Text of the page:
ATMii: a small but effective ATM robber
IT security researchers at Kaspersky have found a new malware strain called ATMii because it hits ATMs that run on Windows 7 and Windows Vista. This means the malware is useless on a majority of ATMs since most of them nowadays use Windows XP. It too hints at the event that the executive of ATMii is deliberately attacking the ATMs of a certain network and the malware strain has been designed to steal from those machines only.
ATMii was discovered in April 2017 after one of the attacked banks shared a sample with the security researchers at Kaspersky Lab. The organization investigated ATMii and announced the technical breakdown of its capabilities.
As per the analysis of Kaspersky’s senior developer Konstantin Zykov, this particular malware strain isn’t as powerful or dangerous as other ATM malware strains identified so far such as Rufus, GreenDispenser, Ploutus, SUCEFUL, Skimer, etc. The undivided force includes two files only called the exe.exe and dll.dll.
“The malware turned out to be fairly straightforward, consisting of only two modules: an injector module (exe.exe, 3fddbf20b41e335b6b1615536b8e1292) and the module to be injected (dll.dll, dc42ed8e1de55185c9240f33863a6aa4). Use that malware, criminals need direct entrance to the target ATM, either over the system or actually (e.g., over USB). ATMii, if it is successful, allows criminals to dispense all the cash from the ATM,” wrote Zykov in its blog post.
ATMii is fixed on the ATMs(Automated Teller Machine) through access to the network or a USB device. The attacker can copy these two files on the storage drive of ATM and execute the exe.exe file, which will start searching for the basic atmapp.exe process. The exe.exe file injects dll.dll file. This file lets the attacker associated with the known atmapp.exe process and takes control of the machine.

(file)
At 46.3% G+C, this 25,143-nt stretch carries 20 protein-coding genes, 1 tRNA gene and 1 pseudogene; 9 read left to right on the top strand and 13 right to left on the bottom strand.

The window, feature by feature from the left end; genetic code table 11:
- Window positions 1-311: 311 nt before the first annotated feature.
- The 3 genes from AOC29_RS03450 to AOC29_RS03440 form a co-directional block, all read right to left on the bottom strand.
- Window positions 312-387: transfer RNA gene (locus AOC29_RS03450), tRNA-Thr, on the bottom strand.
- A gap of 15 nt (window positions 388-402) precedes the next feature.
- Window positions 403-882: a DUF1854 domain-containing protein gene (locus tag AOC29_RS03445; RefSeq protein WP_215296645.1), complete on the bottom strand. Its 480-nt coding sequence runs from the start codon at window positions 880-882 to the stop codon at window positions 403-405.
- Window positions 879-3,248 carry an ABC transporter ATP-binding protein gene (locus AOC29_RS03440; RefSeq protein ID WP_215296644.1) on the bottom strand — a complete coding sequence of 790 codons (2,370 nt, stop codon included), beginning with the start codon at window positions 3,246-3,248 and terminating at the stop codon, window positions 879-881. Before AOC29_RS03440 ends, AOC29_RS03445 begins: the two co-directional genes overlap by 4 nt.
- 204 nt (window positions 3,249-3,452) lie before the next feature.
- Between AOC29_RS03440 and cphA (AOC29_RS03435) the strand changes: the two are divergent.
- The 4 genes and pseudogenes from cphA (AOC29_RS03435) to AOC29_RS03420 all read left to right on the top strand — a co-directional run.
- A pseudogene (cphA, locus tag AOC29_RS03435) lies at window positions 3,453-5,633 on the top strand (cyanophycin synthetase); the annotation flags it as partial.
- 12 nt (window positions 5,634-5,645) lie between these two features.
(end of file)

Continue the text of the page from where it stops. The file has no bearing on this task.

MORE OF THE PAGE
dll.dll injecting module.
The injector is written in Visual C language while it is an unprotected command line application compiled with timestamp: Fri Nov 01 14:33:23 2013 UTC, explained Zykov. The compilation timestamp, as evident, is about four years old and it is quite unrealistic to believe that the malware remained unnoticed for such a long time. Therefore, it can be assumed that the attackers have used a fake timestamp.
Another interesting fact identified by Zykov is that the malware strain supports three commands to carry out its malicious operations. The Scan command scans the ATM’s cash cassettes to get the complete list of bills stored in the machine at the time of the attack. Through Disp command, attackers can dispense as much cash as they need and with Die command, attackers can instruct the malware to removes itself.
||Scans for the CASH_UNIT XFS service
||Stands for “dispense”. The injected module should dispense “amount” cash of “currency” (amount and currency are used as parameters)
||Gets info about ATM cash cassettes, all the returned data goes to the log file.
||Injected module removes C:ATMc.ini file